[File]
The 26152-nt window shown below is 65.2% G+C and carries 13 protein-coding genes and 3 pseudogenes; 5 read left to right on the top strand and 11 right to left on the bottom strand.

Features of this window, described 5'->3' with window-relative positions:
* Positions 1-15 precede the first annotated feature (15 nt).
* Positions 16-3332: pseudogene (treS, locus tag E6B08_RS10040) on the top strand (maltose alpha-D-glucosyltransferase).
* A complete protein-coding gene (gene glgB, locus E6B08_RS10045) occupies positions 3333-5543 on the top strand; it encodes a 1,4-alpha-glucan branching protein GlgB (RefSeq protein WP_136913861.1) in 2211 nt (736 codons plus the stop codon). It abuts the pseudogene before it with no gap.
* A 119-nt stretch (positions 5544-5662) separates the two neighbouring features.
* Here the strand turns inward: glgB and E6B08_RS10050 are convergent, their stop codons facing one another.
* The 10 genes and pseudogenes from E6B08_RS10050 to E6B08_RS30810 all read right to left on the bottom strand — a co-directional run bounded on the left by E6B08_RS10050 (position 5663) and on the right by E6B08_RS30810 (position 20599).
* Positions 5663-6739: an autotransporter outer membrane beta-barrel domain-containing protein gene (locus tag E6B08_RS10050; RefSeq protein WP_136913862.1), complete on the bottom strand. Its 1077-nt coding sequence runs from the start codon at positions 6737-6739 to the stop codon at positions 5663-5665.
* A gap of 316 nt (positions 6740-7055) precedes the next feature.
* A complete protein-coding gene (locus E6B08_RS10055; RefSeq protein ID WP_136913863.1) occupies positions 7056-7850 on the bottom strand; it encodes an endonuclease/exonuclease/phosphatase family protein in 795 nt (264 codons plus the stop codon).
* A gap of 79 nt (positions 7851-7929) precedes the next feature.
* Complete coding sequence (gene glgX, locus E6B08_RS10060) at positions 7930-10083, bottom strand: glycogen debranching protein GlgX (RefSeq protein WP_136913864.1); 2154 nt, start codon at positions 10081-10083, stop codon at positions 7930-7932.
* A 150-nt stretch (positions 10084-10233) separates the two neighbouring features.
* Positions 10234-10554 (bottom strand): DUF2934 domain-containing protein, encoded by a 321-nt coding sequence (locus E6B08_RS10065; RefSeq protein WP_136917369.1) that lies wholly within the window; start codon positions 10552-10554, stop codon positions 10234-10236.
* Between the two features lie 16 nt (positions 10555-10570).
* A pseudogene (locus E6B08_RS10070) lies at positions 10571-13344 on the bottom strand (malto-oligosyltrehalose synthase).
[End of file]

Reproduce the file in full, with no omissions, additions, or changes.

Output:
The 26152-nt window shown below is 65.2% G+C and carries 13 protein-coding genes and 3 pseudogenes; 5 read left to right on the top strand and 11 right to left on the bottom strand.

Features of this window, described 5'->3' with window-relative positions:
* Positions 1-15 precede the first annotated feature (15 nt).
* Positions 16-3332: pseudogene (treS, locus tag E6B08_RS10040) on the top strand (maltose alpha-D-glucosyltransferase).
* A complete protein-coding gene (gene glgB, locus E6B08_RS10045) occupies positions 3333-5543 on the top strand; it encodes a 1,4-alpha-glucan branching protein GlgB (RefSeq protein WP_136913861.1) in 2211 nt (736 codons plus the stop codon). It abuts the pseudogene before it with no gap.
* A 119-nt stretch (positions 5544-5662) separates the two neighbouring features.
* Here the strand turns inward: glgB and E6B08_RS10050 are convergent, their stop codons facing one another.
* The 10 genes and pseudogenes from E6B08_RS10050 to E6B08_RS30810 all read right to left on the bottom strand — a co-directional run bounded on the left by E6B08_RS10050 (position 5663) and on the right by E6B08_RS30810 (position 20599).
* Positions 5663-6739: an autotransporter outer membrane beta-barrel domain-containing protein gene (locus tag E6B08_RS10050; RefSeq protein WP_136913862.1), complete on the bottom strand. Its 1077-nt coding sequence runs from the start codon at positions 6737-6739 to the stop codon at positions 5663-5665.
* A gap of 316 nt (positions 6740-7055) precedes the next feature.
* A complete protein-coding gene (locus E6B08_RS10055; RefSeq protein ID WP_136913863.1) occupies positions 7056-7850 on the bottom strand; it encodes an endonuclease/exonuclease/phosphatase family protein in 795 nt (264 codons plus the stop codon).
* A gap of 79 nt (positions 7851-7929) precedes the next feature.
* Complete coding sequence (gene glgX, locus E6B08_RS10060) at positions 7930-10083, bottom strand: glycogen debranching protein GlgX (RefSeq protein WP_136913864.1); 2154 nt, start codon at positions 10081-10083, stop codon at positions 7930-7932.
* A 150-nt stretch (positions 10084-10233) separates the two neighbouring features.
* Positions 10234-10554 (bottom strand): DUF2934 domain-containing protein, encoded by a 321-nt coding sequence (locus E6B08_RS10065; RefSeq protein WP_136917369.1) that lies wholly within the window; start codon positions 10552-10554, stop codon positions 10234-10236.
* Between the two features lie 16 nt (positions 10555-10570).
* A pseudogene (locus E6B08_RS10070) lies at positions 10571-13344 on the bottom strand (malto-oligosyltrehalose synthase).